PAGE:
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Fakultät Kulturwissenschaften

Re­search areas

Language and cognition

Language has a determining influence on how we think, how we plan our actions and how we perceive the world. The main focus of the projects in this area is to find out how language influences on our mental concepts such as movement, space, and colour.

Spatial cognition

Spatial cognition refers to the effect of language on spatial perception. Speakers of different mother tongues depict different non-linguistic and linguistic behavior with respect to space and spatiality. Such behavioral differences can usually be attributed to grammatical differences in respective languages.

Speech pathology

Language is a fragile system. This becomes evident, when it is affected by diseases or speech disorders. In this research area, speech processing of speakers with Alzheimer’s, dementia, Down’s syndrome (Trisomy 21) or William-Beuren syndrome as well as of children with language-specific development disorder are investigated and compared.

First language acquisition & Second language acquisition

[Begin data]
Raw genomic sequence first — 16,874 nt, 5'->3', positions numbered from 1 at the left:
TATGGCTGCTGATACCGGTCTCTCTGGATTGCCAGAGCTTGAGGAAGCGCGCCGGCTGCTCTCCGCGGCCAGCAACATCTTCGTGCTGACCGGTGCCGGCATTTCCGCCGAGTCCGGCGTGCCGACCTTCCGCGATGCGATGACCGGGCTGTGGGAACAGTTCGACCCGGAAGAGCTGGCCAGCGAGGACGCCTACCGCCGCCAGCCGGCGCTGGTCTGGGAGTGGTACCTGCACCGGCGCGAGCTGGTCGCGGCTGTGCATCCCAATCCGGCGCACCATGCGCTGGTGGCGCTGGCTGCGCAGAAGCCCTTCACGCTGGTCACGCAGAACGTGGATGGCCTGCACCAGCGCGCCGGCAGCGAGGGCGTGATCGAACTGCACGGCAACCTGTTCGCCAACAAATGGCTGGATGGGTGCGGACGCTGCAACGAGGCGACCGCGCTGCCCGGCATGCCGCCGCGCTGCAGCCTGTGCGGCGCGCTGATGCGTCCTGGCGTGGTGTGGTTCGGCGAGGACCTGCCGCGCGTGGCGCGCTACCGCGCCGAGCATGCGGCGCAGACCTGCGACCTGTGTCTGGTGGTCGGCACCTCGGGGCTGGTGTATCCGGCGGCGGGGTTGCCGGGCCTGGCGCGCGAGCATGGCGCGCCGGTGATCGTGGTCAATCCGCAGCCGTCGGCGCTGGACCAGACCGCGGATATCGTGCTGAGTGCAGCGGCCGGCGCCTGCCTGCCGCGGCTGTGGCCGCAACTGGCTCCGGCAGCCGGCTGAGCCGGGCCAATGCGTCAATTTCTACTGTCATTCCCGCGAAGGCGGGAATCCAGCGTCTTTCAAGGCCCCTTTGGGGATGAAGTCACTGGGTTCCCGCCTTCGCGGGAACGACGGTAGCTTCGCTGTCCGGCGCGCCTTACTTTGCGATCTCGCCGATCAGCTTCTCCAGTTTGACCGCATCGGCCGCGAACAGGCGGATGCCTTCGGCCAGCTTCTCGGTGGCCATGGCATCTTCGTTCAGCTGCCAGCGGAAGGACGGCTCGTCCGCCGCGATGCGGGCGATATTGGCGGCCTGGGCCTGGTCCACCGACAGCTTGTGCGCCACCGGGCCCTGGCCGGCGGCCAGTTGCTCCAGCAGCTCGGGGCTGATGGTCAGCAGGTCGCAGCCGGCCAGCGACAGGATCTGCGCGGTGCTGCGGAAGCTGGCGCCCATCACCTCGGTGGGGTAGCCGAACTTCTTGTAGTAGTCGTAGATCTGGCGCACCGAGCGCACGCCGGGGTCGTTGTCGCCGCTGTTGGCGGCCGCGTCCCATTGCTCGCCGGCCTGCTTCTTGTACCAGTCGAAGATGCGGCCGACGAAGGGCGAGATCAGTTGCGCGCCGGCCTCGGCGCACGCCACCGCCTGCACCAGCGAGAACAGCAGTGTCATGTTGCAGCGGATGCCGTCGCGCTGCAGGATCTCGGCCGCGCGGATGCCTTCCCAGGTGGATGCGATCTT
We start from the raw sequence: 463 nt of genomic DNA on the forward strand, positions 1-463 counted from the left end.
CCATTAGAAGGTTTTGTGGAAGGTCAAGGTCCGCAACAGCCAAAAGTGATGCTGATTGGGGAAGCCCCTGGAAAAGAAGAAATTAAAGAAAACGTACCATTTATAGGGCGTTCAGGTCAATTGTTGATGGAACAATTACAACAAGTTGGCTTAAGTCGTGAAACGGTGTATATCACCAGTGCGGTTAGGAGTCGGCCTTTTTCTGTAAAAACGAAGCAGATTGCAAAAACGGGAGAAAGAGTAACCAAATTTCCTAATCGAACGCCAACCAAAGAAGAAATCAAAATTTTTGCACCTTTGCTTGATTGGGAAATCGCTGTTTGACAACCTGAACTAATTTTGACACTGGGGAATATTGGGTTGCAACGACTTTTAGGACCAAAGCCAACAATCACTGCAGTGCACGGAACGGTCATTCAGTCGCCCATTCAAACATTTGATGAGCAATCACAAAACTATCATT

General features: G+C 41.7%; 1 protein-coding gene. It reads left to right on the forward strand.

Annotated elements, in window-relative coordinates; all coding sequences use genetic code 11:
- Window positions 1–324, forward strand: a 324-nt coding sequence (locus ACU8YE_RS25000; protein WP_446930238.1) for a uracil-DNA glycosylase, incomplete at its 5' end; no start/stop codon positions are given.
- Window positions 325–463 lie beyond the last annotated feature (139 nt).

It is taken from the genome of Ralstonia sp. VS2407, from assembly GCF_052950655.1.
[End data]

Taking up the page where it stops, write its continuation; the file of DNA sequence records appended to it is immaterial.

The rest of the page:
These projects examine how children acquire their mother tongue(s) or even other languages throughout their life. In the cases of second or foreign language acquisition, adults are also taken into consideration. The languages that a person acquires in his life span are not store separately, rather they are neuronally together interwoven and therefore influence on each other.


In general, there are widespread prejudices in Germany against bilingualism and multilingualism. In bilingualism- related projects, the question is to invalidate these prejudices through empirically supported data. Bilingual speakers even in their childhood, exhibit cognitive advantages, which could also be seen in the non-linguistic tasks such as mathematic and can compensate for other disadvantages such as the social origin. Bilingual speakers have cognitive advantages, even in the childhood, which can also be seen in non-linguistic tasks, such as Mathematics, and can compensate for other disadvantages (for example, social origin).

Highly gifted

Inclusion at school is not only about involving students with disabilities or impairments in the learning processes, but also involving the highly gifted ones. The projects on this topic are concerned with for the first time creating psycholinguistic foundations that clarify the advantages arising from giftedness in mathematics and language.